[stextbox id=”alert”]While S&P, Moody’s, Fitch, etc stay favourable to developed economies even as they slump, they reluctantly move our ranks up when we register better growth[/stextbox]
[dropcap]T[/dropcap]hat rating agencies are, often enough, more conservative while rating a developing economy than doing the same for a developed Western counterparts was reiterated, not in so many words though, by India’s Economic Affairs Secretary Shaktikanta Das. He felt that the decision of Standard & Poor’s to not upgrade India’s rating called for “introspection” on the part of the rating agencies. S&P maintained the lowest investment grade rating of ‘BBB-’ with a ‘stable’ outlook for India. It cited India’s sound external profile and improved monetary credibility but advocated more efforts to lower government debt to below 60% of the GDP. S&P also did not expect revenues to rise enough to meaningfully lower the deficit over the medium term. What is more, S&P said,
“The outlook indicates that we do not expect to change our rating on India this year or next, based on our current set of forecasts.”
SBI Analysis on rating bias
A couple of months ago, India’s largest bank State Bank of India’s Economic Research Department did a detailed analysis of the foreign currency long-term sovereign ratings given by three major rating agencies, namely S&P, Moody’s and Fitch, for a group of 20 countries for the decade ended 2015. The research team constructed a rating migration matrix for the entire period. The rating migration matrix summarized changes in sovereign credit ratings over the given time horizon across different rating grades. The idea was to understand how liberal rating agencies are in terms of rating upgrades and downgrades.
The results were an eye opener. It was found that the countries with the highest rating (AAA) have the greatest probability of retaining the same rating (96%) even though these have witnessed considerable turmoil during 2006-2015. Developed nations fall into this category and it seems that, in the absence of creation of new havens of certainty, the rating agencies have kept their rating constant so that the system is not destabilised further. One may recall that the rating agencies faced severe criticism when they rapidly downgraded Eurozone countries owing to the Euro debt crisis. Agencies, it was said, were adding fuel to fire.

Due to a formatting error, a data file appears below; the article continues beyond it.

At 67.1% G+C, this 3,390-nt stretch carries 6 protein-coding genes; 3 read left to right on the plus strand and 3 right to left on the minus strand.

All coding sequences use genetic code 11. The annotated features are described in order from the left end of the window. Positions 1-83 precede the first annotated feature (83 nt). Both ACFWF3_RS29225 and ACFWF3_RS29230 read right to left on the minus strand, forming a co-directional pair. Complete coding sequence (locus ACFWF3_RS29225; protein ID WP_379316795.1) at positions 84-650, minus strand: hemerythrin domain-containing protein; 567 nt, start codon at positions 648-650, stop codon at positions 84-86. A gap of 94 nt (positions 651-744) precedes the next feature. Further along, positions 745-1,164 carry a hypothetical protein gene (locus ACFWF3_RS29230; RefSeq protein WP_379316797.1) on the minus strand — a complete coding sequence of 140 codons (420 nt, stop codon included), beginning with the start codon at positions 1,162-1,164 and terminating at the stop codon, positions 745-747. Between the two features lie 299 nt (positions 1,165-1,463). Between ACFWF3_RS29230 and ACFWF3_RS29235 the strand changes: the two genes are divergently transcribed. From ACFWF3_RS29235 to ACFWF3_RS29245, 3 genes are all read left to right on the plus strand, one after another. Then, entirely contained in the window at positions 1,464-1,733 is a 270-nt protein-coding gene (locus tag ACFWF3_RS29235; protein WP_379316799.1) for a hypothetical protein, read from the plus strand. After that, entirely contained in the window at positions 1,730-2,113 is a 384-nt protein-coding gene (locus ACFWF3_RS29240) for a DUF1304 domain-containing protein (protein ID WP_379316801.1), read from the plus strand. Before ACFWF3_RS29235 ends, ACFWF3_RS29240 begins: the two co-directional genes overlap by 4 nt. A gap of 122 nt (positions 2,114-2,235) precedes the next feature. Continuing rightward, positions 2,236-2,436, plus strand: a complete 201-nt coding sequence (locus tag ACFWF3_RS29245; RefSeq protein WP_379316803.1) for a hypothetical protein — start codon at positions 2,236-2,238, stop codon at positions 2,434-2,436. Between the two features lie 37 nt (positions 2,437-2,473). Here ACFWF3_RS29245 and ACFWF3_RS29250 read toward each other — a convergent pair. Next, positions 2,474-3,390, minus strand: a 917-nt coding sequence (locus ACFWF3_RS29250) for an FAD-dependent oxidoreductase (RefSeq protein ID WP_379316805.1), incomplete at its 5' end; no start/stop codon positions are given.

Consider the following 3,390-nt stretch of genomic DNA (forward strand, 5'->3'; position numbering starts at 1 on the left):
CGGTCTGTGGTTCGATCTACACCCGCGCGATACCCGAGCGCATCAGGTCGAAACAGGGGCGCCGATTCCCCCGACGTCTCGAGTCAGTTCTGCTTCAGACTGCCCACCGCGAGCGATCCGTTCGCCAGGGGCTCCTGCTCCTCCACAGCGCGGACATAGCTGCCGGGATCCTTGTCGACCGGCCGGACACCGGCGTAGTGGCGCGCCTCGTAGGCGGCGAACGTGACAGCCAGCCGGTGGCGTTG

Despite attention to the emerging economies in the public domain (countries in the range A- to BB+), their ratings have not changed much even after the improvement in their macroeconomic performance. A case in point is India, which has remained stuck in BBB- category, notwithstanding its better performance relative to other emerging market economies.
India’s growth was affected during the global crisis of 2008, but the economy showed resilience and recovered soon after. Since 1992, on a net basis (upgrades adjusted for downgrades), India has witnessed only a solitary rating upgrade. In 1998, India was downgraded from BB+ to BB even though the growth rate was high by 200 basis points. The reason unstated was the Pokhran II blasts. Subsequently, India was upgraded to BB+ in 2005 and BBB- in 2007. As per the SBI study, with BBB- rating, India has only a 5% probability of a rating upgrade.
The unavoidable conclusion is that the rating agencies adopt different criteria while rating a country — as is evident from the SBI study of the changes in ratings of developed and developing countries. The developed countries have occupied the top notches and have hardly seen any downgrades despite slippage in macros. In contrast, the developing countries have witnessed a larger number of downgrades and fewer upgrades — and that in the lowest brackets.
Views of rating agencies
Das has reasons to feel unhappy with the S&P bias. In this, the named agency is not alone. In September, Moody’s had said that a rating upgrade for India would not be possible before another couple of years. This was just ahead of the agency’s representatives meeting finance ministry officials. Indian policymakers were miffed at Moody’s making such a statement even before meeting them. Das had told the representatives that he had serious concerns regarding the agency’s methodology. He told them that, under the circumstances, the meeting was “completely irrelevant and superfluous”.
S&P, in its latest rating exercise, expects Indian economy to grow 7.9% in 2016 and 8% on an average over 2016-2018. It also expects the current account deficit to be at 1.4% of the GDP in 2016 and the RBI to meet its inflation target of 5% by March 2017. But the agency was stuck as the government debt stuck at 69% of GDP, higher than the 60% ceiling the agency holds as sacrosanct.
Economic performance of late
Early results from 510 corporate houses, however, indicate that growth is returning after 7 consecutive quarters of decline. It seems that the increased demand for products ahead of the festival season, the Pay Commission hikes and a good monsoon are helping India Inc’s fortunes. However, the large companies have yet to come out with their results.
In addition, the Nikkei India Manufacturing Purchasing Managers’ Index has hit a 22-month high. There have been higher auto sales in October. All these indicate better prospects for the economy. What is more, the core sector grew 5% in September 2016, up from 3.7% in September 2015. Add the falling inflation, recent RBI interest rate cuts and rise in non-food credit — there are reasons for a positive sentiment.
The decision of the rating agencies to keep India’s rating unchanged and also just one notch improvement in the World Bank’s Ease of Doing Business Index (from 131 to 130) are two dampeners to the mood of the government. Evidently, India needs to work further and wait longer to win over the external judges to certify the good works done.